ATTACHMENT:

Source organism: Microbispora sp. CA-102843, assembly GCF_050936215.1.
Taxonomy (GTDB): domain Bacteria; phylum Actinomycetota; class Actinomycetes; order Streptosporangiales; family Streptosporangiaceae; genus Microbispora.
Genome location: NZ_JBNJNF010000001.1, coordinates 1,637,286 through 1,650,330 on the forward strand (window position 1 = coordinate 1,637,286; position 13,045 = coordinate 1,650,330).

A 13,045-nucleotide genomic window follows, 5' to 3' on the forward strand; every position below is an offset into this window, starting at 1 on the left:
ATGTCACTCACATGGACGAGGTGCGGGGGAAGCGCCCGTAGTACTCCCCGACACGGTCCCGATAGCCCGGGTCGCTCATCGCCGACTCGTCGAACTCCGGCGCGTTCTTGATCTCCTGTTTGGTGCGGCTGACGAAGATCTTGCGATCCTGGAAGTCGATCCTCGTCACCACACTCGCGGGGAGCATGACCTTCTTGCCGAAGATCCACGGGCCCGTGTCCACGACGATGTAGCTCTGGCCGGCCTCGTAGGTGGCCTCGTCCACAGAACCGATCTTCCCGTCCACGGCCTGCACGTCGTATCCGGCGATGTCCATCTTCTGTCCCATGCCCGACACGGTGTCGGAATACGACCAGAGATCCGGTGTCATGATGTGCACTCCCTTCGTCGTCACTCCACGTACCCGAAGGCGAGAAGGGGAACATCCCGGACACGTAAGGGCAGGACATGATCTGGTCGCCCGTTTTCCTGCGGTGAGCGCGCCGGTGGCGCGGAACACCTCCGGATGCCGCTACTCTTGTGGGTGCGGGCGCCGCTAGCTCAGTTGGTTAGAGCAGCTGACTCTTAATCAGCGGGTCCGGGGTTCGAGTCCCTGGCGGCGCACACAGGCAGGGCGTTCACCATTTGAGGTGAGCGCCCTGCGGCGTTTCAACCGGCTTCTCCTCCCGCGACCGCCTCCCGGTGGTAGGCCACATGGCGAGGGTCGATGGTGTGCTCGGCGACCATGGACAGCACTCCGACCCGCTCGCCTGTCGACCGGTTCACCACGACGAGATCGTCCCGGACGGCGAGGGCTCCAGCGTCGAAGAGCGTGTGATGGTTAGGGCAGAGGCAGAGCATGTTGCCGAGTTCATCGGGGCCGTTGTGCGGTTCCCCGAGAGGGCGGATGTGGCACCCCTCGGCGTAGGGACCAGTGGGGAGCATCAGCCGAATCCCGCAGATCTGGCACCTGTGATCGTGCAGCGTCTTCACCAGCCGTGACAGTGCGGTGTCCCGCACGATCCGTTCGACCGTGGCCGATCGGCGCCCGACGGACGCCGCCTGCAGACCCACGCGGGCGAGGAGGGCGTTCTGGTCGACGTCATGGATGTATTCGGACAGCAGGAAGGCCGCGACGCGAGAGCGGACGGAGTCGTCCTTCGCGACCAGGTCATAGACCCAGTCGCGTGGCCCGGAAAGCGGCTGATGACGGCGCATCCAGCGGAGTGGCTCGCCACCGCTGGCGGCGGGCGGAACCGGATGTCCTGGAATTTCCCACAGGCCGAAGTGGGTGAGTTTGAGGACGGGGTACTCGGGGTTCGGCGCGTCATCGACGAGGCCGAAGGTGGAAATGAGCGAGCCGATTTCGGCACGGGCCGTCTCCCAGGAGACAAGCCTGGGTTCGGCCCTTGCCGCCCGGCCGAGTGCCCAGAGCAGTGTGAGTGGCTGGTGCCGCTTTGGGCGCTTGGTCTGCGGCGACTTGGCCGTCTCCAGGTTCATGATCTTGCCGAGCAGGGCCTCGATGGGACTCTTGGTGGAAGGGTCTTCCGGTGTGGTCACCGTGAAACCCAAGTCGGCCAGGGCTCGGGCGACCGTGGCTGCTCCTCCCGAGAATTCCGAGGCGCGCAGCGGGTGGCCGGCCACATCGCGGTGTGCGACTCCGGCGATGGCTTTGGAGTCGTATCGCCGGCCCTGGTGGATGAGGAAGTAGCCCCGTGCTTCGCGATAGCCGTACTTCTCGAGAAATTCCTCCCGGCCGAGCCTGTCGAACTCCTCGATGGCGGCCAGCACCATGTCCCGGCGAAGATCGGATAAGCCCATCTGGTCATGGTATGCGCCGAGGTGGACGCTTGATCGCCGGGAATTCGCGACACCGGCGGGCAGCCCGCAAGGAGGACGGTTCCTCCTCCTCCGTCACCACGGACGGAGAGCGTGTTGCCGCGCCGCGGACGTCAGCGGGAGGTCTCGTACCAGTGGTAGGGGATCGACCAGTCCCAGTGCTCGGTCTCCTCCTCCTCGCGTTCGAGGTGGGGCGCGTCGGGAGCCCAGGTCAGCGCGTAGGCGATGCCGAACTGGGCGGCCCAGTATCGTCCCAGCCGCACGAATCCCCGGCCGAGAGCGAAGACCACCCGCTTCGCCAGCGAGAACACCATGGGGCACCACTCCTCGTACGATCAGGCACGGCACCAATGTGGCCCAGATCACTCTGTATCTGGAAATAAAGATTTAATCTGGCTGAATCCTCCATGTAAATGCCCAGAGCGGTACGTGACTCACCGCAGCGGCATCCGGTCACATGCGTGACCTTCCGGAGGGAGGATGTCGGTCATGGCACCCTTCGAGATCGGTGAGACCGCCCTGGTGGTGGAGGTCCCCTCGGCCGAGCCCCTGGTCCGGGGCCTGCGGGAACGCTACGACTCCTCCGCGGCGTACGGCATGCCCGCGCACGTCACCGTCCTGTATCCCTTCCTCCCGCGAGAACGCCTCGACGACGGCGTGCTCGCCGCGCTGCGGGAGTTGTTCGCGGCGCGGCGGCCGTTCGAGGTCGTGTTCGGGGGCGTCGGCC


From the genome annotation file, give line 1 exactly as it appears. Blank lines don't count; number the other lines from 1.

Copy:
Source organism: Microbispora sp. CA-102843, assembly GCF_050936215.1.